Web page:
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Viacom generated $US2.96 billion in its fiscal second quarter (ended March 31, 2019), down 6% from $US3.15 billion year-over-year (YoY). Those declines came as advertising revenue fell by 7% YoY to $US1.03 billion and affiliate fees fell 6% to $US1.14 billion – both of which are part of Viacom’s media networks segment.
The segment contributes the vast majority (77%) of Viacom’s business, with the remainder coming from filmed entertainment.
What it means: Viacom is pursuing a series of methods to expand streaming content distribution across various platforms and services – and reduce its reliance on the traditional cable business.
Here’s a rundown of the streaming strategies that Viacom is pursuing:
- Niche SVOD. Viacom doesn’t have the scale of larger media conglomerates like Disney, for example, to build a direct-to-consumer offering that would be able to compete with rival services launching in the coming year. Instead, Viacom has favoured niche SVOD services based around its core network brands or certain audience bases. For example, Noggin – the Nickelodeon-branded $US8-a-month streaming service – now counts 2.5 million subs globally, and caters to preschool-aged children with popular kids programming like “Peppa Pig” and “Paw Patrol.”
- Ad-supported VOD (AVOD). Viacom plans to distribute its programming across recently acquiredAVOD platform Pluto TV, which now has 16 million monthly active users, up 31% since December 2018. Pluto TV could scale that usage further as it expands support for its connected-TV app, for example, through a recent deal with Comcast to include the app on its X1 platform. As Pluto TV scales usage, Viacom also gains another source of ad revenue.
- Streaming video distribution deals with pay-TV operators and mobile carriers – both domestic and international. Viacom has landed deals with pay-TV and mobile operators in Scandinavia and Latin America for its streaming video service Paramount+, which offers new and classic films from the studio as well as episodes from Viacom’s other networks. In the US, Viacom struck a significant distribution dealwith T-Mobile for its networks to appear on the wireless carrier’s forthcoming mobile video service, TVision.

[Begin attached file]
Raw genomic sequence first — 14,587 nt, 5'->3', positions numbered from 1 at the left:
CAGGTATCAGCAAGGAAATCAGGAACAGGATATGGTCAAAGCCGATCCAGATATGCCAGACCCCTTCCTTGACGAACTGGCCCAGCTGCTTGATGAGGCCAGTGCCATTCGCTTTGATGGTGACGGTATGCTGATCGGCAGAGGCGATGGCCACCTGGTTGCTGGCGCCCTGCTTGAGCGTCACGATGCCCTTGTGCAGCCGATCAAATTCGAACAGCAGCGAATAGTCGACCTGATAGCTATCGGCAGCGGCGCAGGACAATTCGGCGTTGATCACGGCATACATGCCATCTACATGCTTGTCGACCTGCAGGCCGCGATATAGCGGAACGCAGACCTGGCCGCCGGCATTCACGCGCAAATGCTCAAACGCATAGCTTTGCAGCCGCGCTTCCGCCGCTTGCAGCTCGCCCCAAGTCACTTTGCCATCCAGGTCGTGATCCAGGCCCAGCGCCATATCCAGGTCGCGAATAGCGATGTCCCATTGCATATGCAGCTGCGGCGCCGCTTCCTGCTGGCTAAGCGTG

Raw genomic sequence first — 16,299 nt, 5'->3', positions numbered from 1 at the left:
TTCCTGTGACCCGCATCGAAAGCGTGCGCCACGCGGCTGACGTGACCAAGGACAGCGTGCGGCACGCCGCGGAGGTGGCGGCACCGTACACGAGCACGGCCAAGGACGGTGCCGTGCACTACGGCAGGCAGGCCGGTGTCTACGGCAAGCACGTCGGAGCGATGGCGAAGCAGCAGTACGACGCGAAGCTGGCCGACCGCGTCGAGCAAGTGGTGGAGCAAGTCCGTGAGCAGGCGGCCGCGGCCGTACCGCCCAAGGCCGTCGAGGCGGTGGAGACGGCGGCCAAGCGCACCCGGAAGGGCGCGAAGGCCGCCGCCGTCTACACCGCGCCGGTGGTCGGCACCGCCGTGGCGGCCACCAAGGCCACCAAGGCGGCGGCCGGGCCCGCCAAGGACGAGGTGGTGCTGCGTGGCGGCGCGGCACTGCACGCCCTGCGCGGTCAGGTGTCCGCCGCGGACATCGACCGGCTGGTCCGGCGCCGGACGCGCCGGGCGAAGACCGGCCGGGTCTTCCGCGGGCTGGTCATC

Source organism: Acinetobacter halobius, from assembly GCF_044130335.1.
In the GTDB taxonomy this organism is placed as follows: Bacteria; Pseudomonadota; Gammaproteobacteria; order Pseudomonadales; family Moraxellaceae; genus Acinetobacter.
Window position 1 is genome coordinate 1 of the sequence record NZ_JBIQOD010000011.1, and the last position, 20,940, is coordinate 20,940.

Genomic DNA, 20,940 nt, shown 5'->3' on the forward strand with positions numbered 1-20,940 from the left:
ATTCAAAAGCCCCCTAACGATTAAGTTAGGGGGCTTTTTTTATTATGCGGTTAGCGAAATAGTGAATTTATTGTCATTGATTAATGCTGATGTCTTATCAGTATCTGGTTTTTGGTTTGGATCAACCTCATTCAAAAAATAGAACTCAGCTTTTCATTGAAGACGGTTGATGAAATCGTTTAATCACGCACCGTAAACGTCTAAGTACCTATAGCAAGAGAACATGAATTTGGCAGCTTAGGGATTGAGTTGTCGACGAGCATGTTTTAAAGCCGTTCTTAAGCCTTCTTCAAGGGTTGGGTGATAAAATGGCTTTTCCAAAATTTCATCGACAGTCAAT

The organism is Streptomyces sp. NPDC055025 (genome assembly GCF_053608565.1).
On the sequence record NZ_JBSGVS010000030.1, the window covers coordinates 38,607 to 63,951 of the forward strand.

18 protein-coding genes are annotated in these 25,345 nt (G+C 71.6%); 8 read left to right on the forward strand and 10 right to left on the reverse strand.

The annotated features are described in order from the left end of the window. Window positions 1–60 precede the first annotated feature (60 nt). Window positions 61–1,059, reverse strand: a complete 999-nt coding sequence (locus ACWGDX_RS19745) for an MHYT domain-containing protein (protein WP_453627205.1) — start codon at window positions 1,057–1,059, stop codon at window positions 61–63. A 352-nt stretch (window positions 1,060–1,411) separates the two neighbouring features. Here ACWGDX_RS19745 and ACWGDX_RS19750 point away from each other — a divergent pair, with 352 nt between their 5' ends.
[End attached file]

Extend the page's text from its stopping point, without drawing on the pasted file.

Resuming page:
- Expanded carriage on skinny bundles. Viacom has prioritised broadening streaming distribution of its linear networks through deals with skinny bundles. The company has historically suffered carriage disputes due to ratings declines across its predominantly youth-serving networks. But its networks are now carried on DirecTV Now, FuboTV, Charter Spectrum TV Essentials, and AT&T Watch.
- Licensed content to SVOD platforms. At a time when media conglomerates are pulling back on their willingness to licence content to SVODs like Netflix, Viacom continues to make a business out of supplying content to them. That includes licensing shows, but also increasingly producing shows: For example, Paramount TV developed “13 Reasons Why” for Netflix and “Jack Ryan” for Amazon, while Viacom’s digital studio AwesomenessTV produced “Pen15” for Hulu.
The bigger picture: These strategies could help insulate Viacom from headwinds related to viewing declines on traditional TV among younger audiences and ongoing cord-cutting. Between 2010 and 2018, traditional TV viewing has dropped45% among kids ages 2-11 and 61% among viewers ages 12-17. That makes it harder for Viacom – whose core networks like Nickelodeon and MTV have primarily catered to those demographics – to achieve rate increases when seeking carriage renewal on traditional pay-TV services.
Meanwhile, cord-cutting continues to erode subscribers on all cable networks: Cord-cutting hit a record high in Q1 2019, with pay-TV sub losses of 1.4 million in Q1, up 75% YoY, according to MoffettNathanson.
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